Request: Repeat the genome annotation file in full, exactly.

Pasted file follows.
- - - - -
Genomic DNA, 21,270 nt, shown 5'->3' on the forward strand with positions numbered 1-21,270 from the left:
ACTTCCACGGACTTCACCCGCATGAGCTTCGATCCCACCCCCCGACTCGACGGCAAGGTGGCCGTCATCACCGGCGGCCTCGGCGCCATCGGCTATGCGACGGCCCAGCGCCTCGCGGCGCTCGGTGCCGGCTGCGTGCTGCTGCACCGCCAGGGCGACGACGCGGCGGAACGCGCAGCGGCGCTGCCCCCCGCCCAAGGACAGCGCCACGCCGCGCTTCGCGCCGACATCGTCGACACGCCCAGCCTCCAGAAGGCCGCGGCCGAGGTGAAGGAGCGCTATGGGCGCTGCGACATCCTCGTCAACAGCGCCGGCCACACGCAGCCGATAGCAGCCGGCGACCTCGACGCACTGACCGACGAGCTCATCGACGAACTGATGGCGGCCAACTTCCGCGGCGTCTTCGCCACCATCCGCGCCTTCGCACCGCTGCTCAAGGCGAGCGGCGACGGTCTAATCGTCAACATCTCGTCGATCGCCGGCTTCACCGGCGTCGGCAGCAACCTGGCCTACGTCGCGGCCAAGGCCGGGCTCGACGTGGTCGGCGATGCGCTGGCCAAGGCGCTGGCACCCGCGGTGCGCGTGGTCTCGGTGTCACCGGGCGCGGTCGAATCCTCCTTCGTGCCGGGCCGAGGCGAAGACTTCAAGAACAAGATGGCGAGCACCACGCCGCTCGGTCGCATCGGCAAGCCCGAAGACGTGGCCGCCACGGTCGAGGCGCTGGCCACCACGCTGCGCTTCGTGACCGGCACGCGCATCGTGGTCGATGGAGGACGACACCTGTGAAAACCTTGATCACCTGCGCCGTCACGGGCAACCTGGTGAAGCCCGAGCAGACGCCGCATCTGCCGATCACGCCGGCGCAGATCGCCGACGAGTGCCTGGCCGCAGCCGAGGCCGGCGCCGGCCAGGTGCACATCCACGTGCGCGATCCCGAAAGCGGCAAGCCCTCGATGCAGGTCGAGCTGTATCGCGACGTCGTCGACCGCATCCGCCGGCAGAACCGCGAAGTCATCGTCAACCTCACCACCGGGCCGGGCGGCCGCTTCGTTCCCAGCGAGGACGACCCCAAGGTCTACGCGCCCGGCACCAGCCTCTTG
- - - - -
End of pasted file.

Genomic DNA, 21,270 nt, shown 5'->3' on the forward strand with positions numbered 1-21,270 from the left:
ACTTCCACGGACTTCACCCGCATGAGCTTCGATCCCACCCCCCGACTCGACGGCAAGGTGGCCGTCATCACCGGCGGCCTCGGCGCCATCGGCTATGCGACGGCCCAGCGCCTCGCGGCGCTCGGTGCCGGCTGCGTGCTGCTGCACCGCCAGGGCGACGACGCGGCGGAACGCGCAGCGGCGCTGCCCCCCGCCCAAGGACAGCGCCACGCCGCGCTTCGCGCCGACATCGTCGACACGCCCAGCCTCCAGAAGGCCGCGGCCGAGGTGAAGGAGCGCTATGGGCGCTGCGACATCCTCGTCAACAGCGCCGGCCACACGCAGCCGATAGCAGCCGGCGACCTCGACGCACTGACCGACGAGCTCATCGACGAACTGATGGCGGCCAACTTCCGCGGCGTCTTCGCCACCATCCGCGCCTTCGCACCGCTGCTCAAGGCGAGCGGCGACGGTCTAATCGTCAACATCTCGTCGATCGCCGGCTTCACCGGCGTCGGCAGCAACCTGGCCTACGTCGCGGCCAAGGCCGGGCTCGACGTGGTCGGCGATGCGCTGGCCAAGGCGCTGGCACCCGCGGTGCGCGTGGTCTCGGTGTCACCGGGCGCGGTCGAATCCTCCTTCGTGCCGGGCCGAGGCGAAGACTTCAAGAACAAGATGGCGAGCACCACGCCGCTCGGTCGCATCGGCAAGCCCGAAGACGTGGCCGCCACGGTCGAGGCGCTGGCCACCACGCTGCGCTTCGTGACCGGCACGCGCATCGTGGTCGATGGAGGACGACACCTGTGAAAACCTTGATCACCTGCGCCGTCACGGGCAACCTGGTGAAGCCCGAGCAGACGCCGCATCTGCCGATCACGCCGGCGCAGATCGCCGACGAGTGCCTGGCCGCAGCCGAGGCCGGCGCCGGCCAGGTGCACATCCACGTGCGCGATCCCGAAAGCGGCAAGCCCTCGATGCAGGTCGAGCTGTATCGCGACGTCGTCGACCGCATCCGCCGGCAGAACCGCGAAGTCATCGTCAACCTCACCACCGGGCCGGGCGGCCGCTTCGTTCCCAGCGAGGACGACCCCAAGGTCTACGCGCCCGGCACCAGCCTCTTG